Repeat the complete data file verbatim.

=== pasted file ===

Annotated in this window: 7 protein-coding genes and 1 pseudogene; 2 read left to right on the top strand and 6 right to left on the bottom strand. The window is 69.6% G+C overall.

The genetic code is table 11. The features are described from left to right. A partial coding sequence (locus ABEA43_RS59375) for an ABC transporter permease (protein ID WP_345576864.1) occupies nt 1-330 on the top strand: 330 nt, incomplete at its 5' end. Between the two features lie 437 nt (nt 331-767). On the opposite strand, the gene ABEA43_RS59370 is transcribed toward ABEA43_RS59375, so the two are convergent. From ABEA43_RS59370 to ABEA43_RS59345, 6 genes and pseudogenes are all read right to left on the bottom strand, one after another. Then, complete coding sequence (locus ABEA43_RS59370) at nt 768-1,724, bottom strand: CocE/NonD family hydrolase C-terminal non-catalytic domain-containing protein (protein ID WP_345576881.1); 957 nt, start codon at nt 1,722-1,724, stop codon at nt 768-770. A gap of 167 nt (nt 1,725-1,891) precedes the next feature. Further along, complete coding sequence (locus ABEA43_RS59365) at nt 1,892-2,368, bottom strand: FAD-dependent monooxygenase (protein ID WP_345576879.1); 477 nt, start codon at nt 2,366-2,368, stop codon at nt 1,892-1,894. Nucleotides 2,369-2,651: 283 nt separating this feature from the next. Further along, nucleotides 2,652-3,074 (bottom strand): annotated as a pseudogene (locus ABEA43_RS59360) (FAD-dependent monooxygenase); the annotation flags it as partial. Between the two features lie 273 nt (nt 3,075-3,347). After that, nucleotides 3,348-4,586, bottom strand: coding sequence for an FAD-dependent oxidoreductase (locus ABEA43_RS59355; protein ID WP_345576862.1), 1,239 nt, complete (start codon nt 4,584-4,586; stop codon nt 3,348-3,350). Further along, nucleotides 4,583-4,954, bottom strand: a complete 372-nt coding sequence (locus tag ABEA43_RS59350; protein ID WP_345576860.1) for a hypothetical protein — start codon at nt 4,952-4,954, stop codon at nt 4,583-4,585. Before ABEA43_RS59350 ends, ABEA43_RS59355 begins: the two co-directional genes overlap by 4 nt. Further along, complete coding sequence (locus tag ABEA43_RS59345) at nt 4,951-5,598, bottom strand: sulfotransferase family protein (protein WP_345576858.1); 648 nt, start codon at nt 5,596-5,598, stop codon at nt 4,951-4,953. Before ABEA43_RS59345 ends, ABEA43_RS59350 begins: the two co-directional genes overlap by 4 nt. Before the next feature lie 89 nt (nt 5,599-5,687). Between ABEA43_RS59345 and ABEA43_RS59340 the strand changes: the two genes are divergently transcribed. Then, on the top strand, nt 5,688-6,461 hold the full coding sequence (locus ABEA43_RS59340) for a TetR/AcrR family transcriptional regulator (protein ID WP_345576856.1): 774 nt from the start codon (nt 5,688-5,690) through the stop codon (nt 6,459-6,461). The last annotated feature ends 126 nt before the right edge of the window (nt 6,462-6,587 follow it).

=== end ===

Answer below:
Annotated in this window: 7 protein-coding genes and 1 pseudogene; 2 read left to right on the top strand and 6 right to left on the bottom strand. The window is 69.6% G+C overall.

The genetic code is table 11. The features are described from left to right. A partial coding sequence (locus ABEA43_RS59375) for an ABC transporter permease (protein ID WP_345576864.1) occupies nt 1-330 on the top strand: 330 nt, incomplete at its 5' end. Between the two features lie 437 nt (nt 331-767). On the opposite strand, the gene ABEA43_RS59370 is transcribed toward ABEA43_RS59375, so the two are convergent. From ABEA43_RS59370 to ABEA43_RS59345, 6 genes and pseudogenes are all read right to left on the bottom strand, one after another. Then, complete coding sequence (locus ABEA43_RS59370) at nt 768-1,724, bottom strand: CocE/NonD family hydrolase C-terminal non-catalytic domain-containing protein (protein ID WP_345576881.1); 957 nt, start codon at nt 1,722-1,724, stop codon at nt 768-770. A gap of 167 nt (nt 1,725-1,891) precedes the next feature. Further along, complete coding sequence (locus ABEA43_RS59365) at nt 1,892-2,368, bottom strand: FAD-dependent monooxygenase (protein ID WP_345576879.1); 477 nt, start codon at nt 2,366-2,368, stop codon at nt 1,892-1,894. Nucleotides 2,369-2,651: 283 nt separating this feature from the next. Further along, nucleotides 2,652-3,074 (bottom strand): annotated as a pseudogene (locus ABEA43_RS59360) (FAD-dependent monooxygenase); the annotation flags it as partial. Between the two features lie 273 nt (nt 3,075-3,347). After that, nucleotides 3,348-4,586, bottom strand: coding sequence for an FAD-dependent oxidoreductase (locus ABEA43_RS59355; protein ID WP_345576862.1), 1,239 nt, complete (start codon nt 4,584-4,586; stop codon nt 3,348-3,350). Further along, nucleotides 4,583-4,954, bottom strand: a complete 372-nt coding sequence (locus tag ABEA43_RS59350; protein ID WP_345576860.1) for a hypothetical protein — start codon at nt 4,952-4,954, stop codon at nt 4,583-4,585. Before ABEA43_RS59350 ends, ABEA43_RS59355 begins: the two co-directional genes overlap by 4 nt. Further along, complete coding sequence (locus tag ABEA43_RS59345) at nt 4,951-5,598, bottom strand: sulfotransferase family protein (protein WP_345576858.1); 648 nt, start codon at nt 5,596-5,598, stop codon at nt 4,951-4,953. Before ABEA43_RS59345 ends, ABEA43_RS59350 begins: the two co-directional genes overlap by 4 nt. Before the next feature lie 89 nt (nt 5,599-5,687). Between ABEA43_RS59345 and ABEA43_RS59340 the strand changes: the two genes are divergently transcribed. Then, on the top strand, nt 5,688-6,461 hold the full coding sequence (locus ABEA43_RS59340) for a TetR/AcrR family transcriptional regulator (protein ID WP_345576856.1): 774 nt from the start codon (nt 5,688-5,690) through the stop codon (nt 6,459-6,461). The last annotated feature ends 126 nt before the right edge of the window (nt 6,462-6,587 follow it).